Thanks to Philip Frey for the Audio Version of the article:
Thank You To Philip Frey For This Audio Version
Listen to more of his work at: http://www.valiantgrowth.com/
How To Set Achievable Goals
Almost exactly a year ago I made a decision that changed my life. I decided that I wanted to be my own boss. I felt trapped and cornered by my full-time job. I needed the money to pay the bills, but working all day seemed meaningless. I needed time to work on my personal goals and dreams, but that time disappeared every day at work. I wanted to find a way to escape from the rat race and work towards a lifestyle of freedom to choose what to do with my time. I also hoped to find a way to make more money in less time. I must admit that I have not reached my original goal of making a million dollars in a year’s time.
When I began my Amazon business, things were looking pretty good. I had no idea that the platform was about to make significant changes that would affect my ability to make money. I realize now that I had no idea what obstacles I would face. It just seemed like a good idea to make a big goal and shoot high.
The trouble with starting something new is that there is no way to know how difficult the obstacles will be. I was entirely new to being an entrepreneur and had never tried to run a business of any kind. I had no experience to prepare me for what was in store.
When setting goals, it is best to start small.
Last week, I went on an awesome hike with my wife to “the waterfall.” The waterfall hike was a favorite for me back in the days when my wife worked nights and slept during the day. I would take the kids out for a hike to the waterfall to keep them out of the house so mom could sleep.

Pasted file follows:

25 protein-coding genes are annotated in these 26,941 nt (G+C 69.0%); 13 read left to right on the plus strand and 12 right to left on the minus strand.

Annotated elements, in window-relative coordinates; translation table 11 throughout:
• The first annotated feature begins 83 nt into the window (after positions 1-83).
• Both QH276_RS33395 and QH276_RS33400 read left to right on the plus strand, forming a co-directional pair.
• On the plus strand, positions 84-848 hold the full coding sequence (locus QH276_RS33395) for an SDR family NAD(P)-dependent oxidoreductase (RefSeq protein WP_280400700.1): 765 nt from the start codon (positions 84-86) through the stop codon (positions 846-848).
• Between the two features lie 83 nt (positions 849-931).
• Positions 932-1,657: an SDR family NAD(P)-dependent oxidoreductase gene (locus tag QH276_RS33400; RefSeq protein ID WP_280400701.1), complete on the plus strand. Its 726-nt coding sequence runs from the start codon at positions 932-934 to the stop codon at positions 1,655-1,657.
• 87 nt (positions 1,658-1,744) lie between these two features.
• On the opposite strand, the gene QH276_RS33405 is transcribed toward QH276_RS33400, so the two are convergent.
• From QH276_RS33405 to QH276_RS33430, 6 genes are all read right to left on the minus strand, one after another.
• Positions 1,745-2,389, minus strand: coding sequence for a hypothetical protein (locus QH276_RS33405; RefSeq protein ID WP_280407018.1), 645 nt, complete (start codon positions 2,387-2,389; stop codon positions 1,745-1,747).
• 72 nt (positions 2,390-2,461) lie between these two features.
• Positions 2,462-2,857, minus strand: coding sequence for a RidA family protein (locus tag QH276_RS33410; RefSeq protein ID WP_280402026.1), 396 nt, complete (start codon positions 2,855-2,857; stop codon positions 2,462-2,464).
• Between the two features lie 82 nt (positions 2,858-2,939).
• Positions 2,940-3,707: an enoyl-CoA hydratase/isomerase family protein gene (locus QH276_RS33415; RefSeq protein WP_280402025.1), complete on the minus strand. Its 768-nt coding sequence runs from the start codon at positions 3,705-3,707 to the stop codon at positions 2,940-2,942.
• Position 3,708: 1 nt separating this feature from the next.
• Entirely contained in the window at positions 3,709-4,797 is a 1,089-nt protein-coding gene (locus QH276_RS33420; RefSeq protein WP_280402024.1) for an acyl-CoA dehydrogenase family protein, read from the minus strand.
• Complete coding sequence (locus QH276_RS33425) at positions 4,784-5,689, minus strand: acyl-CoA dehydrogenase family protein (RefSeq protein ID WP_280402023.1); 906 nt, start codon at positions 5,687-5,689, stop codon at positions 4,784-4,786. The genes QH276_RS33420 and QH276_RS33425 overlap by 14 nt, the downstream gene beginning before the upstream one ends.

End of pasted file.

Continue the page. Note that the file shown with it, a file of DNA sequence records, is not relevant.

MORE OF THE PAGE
The waterfall was a great hike because it was short and easy. Still, hiking never sounds good at first to the kids. To get them moving, I would take them to the store and let them pick out some snacks. I would then use the snacks as bribes to get them to do the hiking with fewer complaints. We also named some of the landmarks on the trail to make it more fun.
I stopped and pointed to the big mossy rock formations and told my wife, “Look, there’s snack rock!” I showed her the spot where I would stop and let the kids have some snacks. We would climb on the rocks a bit, then head on down the trail to the next snack spot, “breakdown rock.” Breakdown rock is where I remember tears and whining the most. We would have to stop and eat some more snacks to get everyone’s mood back up to make it through the next leg of the hike. By the time we made it to the waterfall, everyone would be in good spirits. The kids would become lost in the wonder of the smooth rocks, water, and beautiful nature. Often we would hike on and find more cool sticks and snack spots. It was a great way to entertain the kids, get some exercise, and enjoy nature all at the same time. All while letting mom sleep in silence.
While hiking with my wife, it occurred to me that the waterfall hike is a good metaphor for the concept I am working on with this article. I realized it also ties in well with what I learned in my recent interview with a famous author.
On the hike with the kids, it helped to set small attainable goals. When the kids got frustrated, we just had to look forward to the next snack spot and forget about the rest. I think we can all use this psychology on our minds when the going gets tough.